There are only two ways to make more Qi (pronounced, “chee”) or life force energy in the body: by breathing and eating. There is so much confusion with this simple concept that even students who are training for a few years still sometimes get confused.
Exercise doesn’t make energy, it spends energy. Qi Gong, which is more refined and meditative, will likely spend less than more physical cardiovascular types of activities, but it is still a form of exercise (therefore it spends energy). The energizing effect one feels is from the circulation produced by exercise. It is not new energy. It is utilizing what is available from food and air.
Which is more important? Well, people have gone weeks, even over a month, without food. Just try to go more than four or five minutes without air!
If there is a deficit, and we are spending more energy than we are taking in, then there is a third, less desirable source of energy known as our Essence, Original Qi, or Jing.
I will save the subject of Jing for a future article, as my focus here is to teach our fundamental and developmental breathing exercises as taught through the Ch’iang Shan Pa Kua Chang Association.
Our lungs are divided into five sections, or lobes, three on the right and two on the left. Although we should use all of this, most people use only the top two lobes of their lungs and have a very shallow breathing pattern.
X-rays of older people have been known to show great amounts of atrophy in the lower portions of the lungs due simply to non-use. Use it or lose it is a literal term for the body.
If any joint or muscle in your body is neglected, the brain will stop sending energy there and it will shrink, stiffen up, and atrophy. Your body figures it isn’t needed and so sends its energy elsewhere. It is quite good at conserving energy.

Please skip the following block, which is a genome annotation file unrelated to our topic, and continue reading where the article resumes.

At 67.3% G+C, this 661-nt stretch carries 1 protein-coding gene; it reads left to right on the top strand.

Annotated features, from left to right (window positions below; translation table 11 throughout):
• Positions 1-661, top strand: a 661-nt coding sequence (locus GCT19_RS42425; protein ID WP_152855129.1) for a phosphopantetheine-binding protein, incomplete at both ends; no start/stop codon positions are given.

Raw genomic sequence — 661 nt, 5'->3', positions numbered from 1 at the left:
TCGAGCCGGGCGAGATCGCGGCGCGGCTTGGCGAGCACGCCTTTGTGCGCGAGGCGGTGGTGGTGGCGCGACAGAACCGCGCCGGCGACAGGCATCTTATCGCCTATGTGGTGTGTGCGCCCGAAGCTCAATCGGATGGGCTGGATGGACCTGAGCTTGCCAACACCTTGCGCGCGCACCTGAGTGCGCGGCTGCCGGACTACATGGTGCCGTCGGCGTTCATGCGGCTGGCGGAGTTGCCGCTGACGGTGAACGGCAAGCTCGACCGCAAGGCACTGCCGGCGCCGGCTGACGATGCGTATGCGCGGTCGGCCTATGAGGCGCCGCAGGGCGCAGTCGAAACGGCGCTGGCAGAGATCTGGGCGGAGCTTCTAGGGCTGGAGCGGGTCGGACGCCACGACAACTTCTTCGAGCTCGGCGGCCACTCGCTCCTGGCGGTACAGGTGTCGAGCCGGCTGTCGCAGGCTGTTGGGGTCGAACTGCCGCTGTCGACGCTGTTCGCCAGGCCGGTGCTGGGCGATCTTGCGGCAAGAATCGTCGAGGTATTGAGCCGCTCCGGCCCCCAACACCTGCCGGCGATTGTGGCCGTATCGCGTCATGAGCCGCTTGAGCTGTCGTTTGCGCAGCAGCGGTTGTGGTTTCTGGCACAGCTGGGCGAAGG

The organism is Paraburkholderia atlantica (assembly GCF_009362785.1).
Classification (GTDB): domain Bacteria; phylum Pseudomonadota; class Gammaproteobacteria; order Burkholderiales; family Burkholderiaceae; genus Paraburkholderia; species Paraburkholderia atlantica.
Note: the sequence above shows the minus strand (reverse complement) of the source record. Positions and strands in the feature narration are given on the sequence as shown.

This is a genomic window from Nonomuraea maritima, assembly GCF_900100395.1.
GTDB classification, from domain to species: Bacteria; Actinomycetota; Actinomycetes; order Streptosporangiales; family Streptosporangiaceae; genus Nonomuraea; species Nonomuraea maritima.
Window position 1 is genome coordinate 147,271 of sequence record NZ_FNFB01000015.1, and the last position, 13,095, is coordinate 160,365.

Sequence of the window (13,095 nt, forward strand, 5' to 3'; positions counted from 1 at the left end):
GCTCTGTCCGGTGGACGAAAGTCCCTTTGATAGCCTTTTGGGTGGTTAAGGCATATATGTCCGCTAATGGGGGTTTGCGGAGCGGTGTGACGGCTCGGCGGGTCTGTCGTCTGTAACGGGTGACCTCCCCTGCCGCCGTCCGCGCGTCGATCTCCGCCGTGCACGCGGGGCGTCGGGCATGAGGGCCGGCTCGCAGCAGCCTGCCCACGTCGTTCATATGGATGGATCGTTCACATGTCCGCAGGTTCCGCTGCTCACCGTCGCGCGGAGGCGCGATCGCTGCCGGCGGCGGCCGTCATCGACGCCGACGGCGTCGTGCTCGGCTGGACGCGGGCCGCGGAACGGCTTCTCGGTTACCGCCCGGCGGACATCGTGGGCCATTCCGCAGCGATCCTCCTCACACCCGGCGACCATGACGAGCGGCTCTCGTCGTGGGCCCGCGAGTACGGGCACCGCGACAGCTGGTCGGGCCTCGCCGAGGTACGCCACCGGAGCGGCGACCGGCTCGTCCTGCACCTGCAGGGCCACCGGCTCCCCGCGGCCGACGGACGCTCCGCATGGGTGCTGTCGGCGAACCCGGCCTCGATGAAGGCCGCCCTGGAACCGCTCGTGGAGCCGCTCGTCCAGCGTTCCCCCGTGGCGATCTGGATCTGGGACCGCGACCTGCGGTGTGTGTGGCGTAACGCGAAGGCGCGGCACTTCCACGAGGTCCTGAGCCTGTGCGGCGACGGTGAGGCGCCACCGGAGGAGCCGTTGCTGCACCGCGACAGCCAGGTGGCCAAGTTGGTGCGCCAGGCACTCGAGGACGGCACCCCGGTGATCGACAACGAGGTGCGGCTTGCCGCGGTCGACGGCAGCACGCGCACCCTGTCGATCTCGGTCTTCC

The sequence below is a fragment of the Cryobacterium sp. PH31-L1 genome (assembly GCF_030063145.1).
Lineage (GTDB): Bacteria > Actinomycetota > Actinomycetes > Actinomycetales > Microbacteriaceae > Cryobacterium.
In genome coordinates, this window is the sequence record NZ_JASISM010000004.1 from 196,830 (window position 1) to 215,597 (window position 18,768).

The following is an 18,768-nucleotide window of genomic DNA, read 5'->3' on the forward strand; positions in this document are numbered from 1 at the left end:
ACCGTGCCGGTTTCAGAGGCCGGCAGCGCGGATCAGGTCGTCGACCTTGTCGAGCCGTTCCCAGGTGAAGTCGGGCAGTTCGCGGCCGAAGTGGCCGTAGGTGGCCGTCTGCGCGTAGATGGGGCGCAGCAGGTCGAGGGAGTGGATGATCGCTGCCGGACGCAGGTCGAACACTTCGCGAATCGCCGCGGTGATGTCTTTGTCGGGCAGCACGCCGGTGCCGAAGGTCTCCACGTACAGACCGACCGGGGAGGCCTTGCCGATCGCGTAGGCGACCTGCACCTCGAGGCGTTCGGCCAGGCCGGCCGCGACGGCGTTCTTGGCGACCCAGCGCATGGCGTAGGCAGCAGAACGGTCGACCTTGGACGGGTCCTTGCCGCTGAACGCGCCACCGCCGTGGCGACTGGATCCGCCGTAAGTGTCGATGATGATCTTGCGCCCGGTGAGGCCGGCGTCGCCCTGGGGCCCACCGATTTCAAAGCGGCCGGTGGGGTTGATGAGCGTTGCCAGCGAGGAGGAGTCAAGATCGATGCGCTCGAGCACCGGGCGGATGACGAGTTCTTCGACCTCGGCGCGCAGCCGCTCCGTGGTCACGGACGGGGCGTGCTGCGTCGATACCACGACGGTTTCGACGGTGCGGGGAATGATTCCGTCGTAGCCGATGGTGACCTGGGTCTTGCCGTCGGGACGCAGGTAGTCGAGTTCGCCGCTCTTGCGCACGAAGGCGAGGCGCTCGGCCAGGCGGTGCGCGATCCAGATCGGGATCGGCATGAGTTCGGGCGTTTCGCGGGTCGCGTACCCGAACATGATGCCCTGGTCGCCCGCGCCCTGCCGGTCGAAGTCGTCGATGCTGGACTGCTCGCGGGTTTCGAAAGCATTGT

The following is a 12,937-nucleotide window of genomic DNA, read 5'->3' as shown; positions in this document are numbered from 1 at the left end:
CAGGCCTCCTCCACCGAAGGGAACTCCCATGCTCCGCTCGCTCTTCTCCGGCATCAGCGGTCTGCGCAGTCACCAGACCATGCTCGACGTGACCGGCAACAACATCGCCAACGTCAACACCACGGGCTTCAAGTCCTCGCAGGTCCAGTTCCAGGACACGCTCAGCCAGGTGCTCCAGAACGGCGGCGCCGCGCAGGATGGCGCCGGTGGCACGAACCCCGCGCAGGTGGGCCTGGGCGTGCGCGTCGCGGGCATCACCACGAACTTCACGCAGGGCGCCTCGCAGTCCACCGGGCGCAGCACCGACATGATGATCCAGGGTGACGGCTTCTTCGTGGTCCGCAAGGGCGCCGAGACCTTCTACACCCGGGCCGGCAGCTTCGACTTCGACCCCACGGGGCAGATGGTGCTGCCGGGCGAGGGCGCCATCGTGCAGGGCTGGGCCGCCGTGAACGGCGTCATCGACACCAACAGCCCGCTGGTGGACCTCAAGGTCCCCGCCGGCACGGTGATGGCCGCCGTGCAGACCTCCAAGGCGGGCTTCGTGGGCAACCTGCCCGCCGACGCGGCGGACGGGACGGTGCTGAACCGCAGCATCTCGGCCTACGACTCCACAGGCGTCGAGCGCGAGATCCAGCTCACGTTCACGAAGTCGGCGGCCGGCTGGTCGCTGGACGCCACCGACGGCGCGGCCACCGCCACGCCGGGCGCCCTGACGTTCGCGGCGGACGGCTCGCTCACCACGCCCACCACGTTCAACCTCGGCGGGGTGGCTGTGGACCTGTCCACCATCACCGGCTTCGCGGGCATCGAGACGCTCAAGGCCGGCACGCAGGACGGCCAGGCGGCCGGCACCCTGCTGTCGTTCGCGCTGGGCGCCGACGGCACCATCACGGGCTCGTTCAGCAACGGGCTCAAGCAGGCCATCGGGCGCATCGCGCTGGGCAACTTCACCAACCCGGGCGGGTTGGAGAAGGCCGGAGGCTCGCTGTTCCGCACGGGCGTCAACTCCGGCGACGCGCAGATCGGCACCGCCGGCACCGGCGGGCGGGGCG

The inner surface of the lungs is filled with millions of finger-like sacs called alveoli where the exchange of oxygen and carbon dioxide takes place. Here is where oxygen (and other components of Qi) enters the bloodstream through inhalation and carbon dioxide and other waste materials leave the body through exhalation.
Picture your open hand with the fingers spread compared to if your fingers were kept together. The difference in surface area exposed to this oxygen/carbon dioxide exchange is dramatic. The surface area inside the lungs is no different: if you don’t breathe to open up and reach throughout the surface of all five lobes, it will become less and less available for use as time goes on.
With over 400 million alveoli within this surface area, doesn’t it make sense to want to use as much as possible? Do you think there may be a reason for having so many?
The five lobes of the lungs can be compared to bowls filled with food. If you had to feed a hungry group of people it would be much easier and efficient with five bowls rather than just two. You could reach up to 2 1/2 times the number of people at a time. Thing is, most people only use the top two lobes of their lungs for respiration. Not very efficient.
During breathing and/or meditation practice, you can choose from a few comfortable positions, based on your preference and experience.
Standing is doable, while placing both hands over the lower Dan Tian (just below the navel), but not optimal because there is effort involved in standing. It is not as relaxed as sitting.